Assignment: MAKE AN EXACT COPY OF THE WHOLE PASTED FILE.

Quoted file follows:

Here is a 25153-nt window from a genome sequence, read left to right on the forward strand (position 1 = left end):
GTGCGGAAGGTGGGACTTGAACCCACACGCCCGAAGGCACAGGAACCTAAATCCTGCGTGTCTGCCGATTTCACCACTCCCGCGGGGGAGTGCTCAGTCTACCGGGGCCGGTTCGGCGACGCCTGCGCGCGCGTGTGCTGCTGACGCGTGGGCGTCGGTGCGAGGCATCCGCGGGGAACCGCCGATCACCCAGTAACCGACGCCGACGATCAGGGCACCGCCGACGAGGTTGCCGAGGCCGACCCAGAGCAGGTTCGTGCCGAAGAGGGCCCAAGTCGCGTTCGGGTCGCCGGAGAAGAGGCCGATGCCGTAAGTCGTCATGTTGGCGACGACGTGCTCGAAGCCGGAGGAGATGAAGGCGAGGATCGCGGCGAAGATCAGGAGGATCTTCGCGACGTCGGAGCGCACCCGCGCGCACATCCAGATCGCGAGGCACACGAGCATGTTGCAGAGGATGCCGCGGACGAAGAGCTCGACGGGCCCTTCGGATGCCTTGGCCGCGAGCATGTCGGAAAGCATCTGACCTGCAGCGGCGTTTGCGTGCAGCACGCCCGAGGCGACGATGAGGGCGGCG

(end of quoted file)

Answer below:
Here is a 25153-nt window from a genome sequence, read left to right on the forward strand (position 1 = left end):
GTGCGGAAGGTGGGACTTGAACCCACACGCCCGAAGGCACAGGAACCTAAATCCTGCGTGTCTGCCGATTTCACCACTCCCGCGGGGGAGTGCTCAGTCTACCGGGGCCGGTTCGGCGACGCCTGCGCGCGCGTGTGCTGCTGACGCGTGGGCGTCGGTGCGAGGCATCCGCGGGGAACCGCCGATCACCCAGTAACCGACGCCGACGATCAGGGCACCGCCGACGAGGTTGCCGAGGCCGACCCAGAGCAGGTTCGTGCCGAAGAGGGCCCAAGTCGCGTTCGGGTCGCCGGAGAAGAGGCCGATGCCGTAAGTCGTCATGTTGGCGACGACGTGCTCGAAGCCGGAGGAGATGAAGGCGAGGATCGCGGCGAAGATCAGGAGGATCTTCGCGACGTCGGAGCGCACCCGCGCGCACATCCAGATCGCGAGGCACACGAGCATGTTGCAGAGGATGCCGCGGACGAAGAGCTCGACGGGCCCTTCGGATGCCTTGGCCGCGAGCATGTCGGAAAGCATCTGACCTGCAGCGGCGTTTGCGTGCAGCACGCCCGAGGCGACGATGAGGGCGGCG